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It is practically impossible to imagine the Salzburg Festival without its “Jedermann”. Hofmannsthal’s “play about the death of a rich man” has never failed to captivate audiences – especially when performed in the perfect setting right outside Salzburg Cathedral.
Hugo von Hofmannsthal’s “Jedermann” is based on the tradition of medieval mystery plays, especially that of “Everyman”, an English mystery play dating back to the 16th century. The stage play “Jedermann” was first performed on 1 December 1911 at Berlin’s Schuhmann Circus, under the direction of Max Reinhardt. It was also he who produced its premiere at the Salzburg Festival on 22 August 1920 – marking the birth of the Festival itself. Except for a few years’ hiatus, “Jedermann” has been performed annually at the Salzburg Festival ever since – the undisputed highlight of Festival season.
Hofmannsthal’s morality play tells a virtually universal story: God sends Death in order to summon the rich bon vivant Jedermann. In his hour of greatest need, he is abandoned by his friends, his money and his lover. Only after he has repented for his transgressions and committed himself to Christianity, may he stand armed with his faith and his good deeds before the divine judgment seat.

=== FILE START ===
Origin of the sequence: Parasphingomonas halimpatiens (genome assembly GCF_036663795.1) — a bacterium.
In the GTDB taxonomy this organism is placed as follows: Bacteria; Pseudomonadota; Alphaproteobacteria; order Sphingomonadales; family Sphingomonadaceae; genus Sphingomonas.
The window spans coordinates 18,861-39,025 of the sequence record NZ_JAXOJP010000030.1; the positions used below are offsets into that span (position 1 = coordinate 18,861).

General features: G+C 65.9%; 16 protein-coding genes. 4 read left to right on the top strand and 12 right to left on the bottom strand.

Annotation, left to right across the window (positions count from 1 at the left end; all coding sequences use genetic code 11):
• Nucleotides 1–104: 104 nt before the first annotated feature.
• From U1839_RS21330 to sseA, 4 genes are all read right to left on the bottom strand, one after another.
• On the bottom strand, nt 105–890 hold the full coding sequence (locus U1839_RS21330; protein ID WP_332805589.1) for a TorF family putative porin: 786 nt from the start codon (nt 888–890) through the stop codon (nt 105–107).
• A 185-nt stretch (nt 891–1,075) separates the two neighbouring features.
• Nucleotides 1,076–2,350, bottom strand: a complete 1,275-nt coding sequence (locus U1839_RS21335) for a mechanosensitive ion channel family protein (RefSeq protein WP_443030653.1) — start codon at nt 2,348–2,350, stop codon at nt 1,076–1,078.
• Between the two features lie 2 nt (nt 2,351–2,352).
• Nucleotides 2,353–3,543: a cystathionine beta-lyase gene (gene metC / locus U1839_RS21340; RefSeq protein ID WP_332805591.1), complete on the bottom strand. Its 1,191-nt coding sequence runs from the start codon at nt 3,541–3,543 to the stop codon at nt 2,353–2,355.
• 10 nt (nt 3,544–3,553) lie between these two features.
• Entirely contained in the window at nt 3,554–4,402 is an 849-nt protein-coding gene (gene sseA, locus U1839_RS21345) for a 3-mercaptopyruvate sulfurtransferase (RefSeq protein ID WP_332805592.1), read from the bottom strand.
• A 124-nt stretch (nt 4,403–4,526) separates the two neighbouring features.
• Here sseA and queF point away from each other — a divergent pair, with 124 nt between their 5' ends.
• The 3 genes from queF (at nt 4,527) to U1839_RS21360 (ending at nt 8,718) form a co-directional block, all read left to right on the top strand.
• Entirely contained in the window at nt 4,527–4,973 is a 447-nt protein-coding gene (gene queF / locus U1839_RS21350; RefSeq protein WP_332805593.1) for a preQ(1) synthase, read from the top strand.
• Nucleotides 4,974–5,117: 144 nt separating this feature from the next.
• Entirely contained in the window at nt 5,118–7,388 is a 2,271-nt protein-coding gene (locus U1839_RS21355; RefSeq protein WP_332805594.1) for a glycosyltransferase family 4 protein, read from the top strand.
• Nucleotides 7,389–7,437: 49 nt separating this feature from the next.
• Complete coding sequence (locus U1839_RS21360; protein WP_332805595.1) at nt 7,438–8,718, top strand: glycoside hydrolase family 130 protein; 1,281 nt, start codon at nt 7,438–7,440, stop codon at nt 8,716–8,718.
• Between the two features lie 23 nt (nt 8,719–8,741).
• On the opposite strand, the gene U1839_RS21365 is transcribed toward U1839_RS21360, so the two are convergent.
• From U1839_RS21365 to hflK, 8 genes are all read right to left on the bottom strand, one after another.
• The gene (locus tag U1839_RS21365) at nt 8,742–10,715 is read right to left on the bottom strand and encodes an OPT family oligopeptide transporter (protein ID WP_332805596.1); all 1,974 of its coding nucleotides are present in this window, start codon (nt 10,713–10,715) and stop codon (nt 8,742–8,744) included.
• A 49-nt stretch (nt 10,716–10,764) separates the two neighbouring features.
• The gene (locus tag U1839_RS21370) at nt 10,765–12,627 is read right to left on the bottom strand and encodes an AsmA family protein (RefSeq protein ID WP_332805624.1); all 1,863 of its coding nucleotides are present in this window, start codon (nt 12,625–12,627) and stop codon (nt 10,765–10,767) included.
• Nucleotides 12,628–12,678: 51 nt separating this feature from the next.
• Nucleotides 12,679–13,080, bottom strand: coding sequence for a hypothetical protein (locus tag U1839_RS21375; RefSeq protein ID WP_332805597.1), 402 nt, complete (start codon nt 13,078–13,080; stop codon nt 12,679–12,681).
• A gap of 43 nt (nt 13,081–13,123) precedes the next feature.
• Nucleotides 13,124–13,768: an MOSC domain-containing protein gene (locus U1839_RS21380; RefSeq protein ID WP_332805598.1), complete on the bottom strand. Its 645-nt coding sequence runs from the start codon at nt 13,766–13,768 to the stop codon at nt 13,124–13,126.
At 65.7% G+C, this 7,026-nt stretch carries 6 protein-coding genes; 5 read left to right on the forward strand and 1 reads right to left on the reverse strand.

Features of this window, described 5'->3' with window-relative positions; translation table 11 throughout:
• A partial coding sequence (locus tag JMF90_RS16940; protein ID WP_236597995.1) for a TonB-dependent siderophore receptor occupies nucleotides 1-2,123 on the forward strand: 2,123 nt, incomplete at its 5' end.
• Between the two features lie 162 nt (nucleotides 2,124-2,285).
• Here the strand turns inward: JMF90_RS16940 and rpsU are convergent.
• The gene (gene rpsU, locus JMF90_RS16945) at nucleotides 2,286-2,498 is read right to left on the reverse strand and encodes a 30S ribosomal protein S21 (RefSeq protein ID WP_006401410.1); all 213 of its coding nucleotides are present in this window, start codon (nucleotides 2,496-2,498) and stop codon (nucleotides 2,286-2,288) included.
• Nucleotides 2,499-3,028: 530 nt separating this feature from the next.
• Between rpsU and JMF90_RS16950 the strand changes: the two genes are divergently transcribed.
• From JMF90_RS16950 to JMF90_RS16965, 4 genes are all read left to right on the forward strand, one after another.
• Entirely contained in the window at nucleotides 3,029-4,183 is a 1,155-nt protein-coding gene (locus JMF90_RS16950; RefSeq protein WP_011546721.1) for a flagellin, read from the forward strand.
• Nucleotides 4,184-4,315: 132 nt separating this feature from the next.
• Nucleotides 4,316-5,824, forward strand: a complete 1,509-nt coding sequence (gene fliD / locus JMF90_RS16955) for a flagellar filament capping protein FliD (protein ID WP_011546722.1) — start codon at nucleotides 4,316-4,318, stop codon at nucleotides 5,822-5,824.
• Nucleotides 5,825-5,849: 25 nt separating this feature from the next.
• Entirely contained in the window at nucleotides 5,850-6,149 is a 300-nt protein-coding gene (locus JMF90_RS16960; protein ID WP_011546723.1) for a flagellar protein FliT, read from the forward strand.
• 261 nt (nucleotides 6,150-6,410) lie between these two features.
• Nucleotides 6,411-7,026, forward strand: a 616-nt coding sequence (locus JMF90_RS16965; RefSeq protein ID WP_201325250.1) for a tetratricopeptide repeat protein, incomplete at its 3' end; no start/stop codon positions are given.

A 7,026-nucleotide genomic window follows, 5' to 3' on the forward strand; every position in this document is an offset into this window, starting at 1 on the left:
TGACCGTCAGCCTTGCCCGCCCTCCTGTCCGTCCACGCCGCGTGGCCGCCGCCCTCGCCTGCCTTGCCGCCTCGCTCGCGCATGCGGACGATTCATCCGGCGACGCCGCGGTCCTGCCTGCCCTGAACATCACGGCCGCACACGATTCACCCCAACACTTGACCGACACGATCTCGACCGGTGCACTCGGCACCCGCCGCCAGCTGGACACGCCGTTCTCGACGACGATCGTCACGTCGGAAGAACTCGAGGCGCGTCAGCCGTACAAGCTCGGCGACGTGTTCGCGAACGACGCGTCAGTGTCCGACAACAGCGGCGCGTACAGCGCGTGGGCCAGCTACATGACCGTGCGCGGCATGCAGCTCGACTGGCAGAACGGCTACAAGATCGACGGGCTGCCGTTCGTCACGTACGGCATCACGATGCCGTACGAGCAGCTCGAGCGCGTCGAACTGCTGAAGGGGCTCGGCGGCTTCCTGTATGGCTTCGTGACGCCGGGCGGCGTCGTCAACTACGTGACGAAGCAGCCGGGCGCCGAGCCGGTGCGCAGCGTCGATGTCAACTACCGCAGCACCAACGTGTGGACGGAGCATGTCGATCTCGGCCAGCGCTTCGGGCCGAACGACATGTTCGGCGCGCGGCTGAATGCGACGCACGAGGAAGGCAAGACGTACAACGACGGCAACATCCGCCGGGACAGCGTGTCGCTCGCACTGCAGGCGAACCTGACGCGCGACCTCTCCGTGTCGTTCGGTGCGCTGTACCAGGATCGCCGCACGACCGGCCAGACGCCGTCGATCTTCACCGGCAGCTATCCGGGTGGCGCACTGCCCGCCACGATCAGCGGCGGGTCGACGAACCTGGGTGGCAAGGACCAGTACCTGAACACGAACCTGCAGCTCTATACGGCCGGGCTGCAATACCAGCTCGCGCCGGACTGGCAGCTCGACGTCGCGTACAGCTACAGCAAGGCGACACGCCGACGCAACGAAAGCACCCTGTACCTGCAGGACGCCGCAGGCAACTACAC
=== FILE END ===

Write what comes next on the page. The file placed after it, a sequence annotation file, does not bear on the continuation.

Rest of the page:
Traditionally, “Jedermann” is performed outdoors, on Cathedral Square in front of the cathedral entrance. A place seemingly predestined as the stage and backdrop for this religious play. When the cathedral façade is cast in the evening light, the monumental statues of the saints automatically become a powerful part of the set itself. An iconic atmosphere indeed, with which the Grosses Festspielhaus – which serves as a stand-in should the weather not cooperate, and despite its better acoustics – simply can’t quite compare.
The cast of “Jedermann” has always read like a “Who’s Who” of the German-speaking theater world. Enthralling the public in the title role have been such stage greats as Klaus Maria Brandauer, Maximilian Schell and, the longest-serving Jedermann of them all, Peter Simonischek. “Paramour” has been performed by the likes of Christiane Hörbiger, Senta Berger and Veronica Ferres.
Until 2001, the original directorial concept of Max Reinhardt appeared to be practically chiseled in stone. Only Leopold Lindtberg dared to shake it up a bit. In the more recent modernizations of the play, Christian Stückl is one of those who has played a decisive role. In 2003, he even introduced evening performances under artificial lighting. One innovation, begun in 2013, is the Jedermann procession from the Festspielhaus to Cathedral Square before the actual performance.
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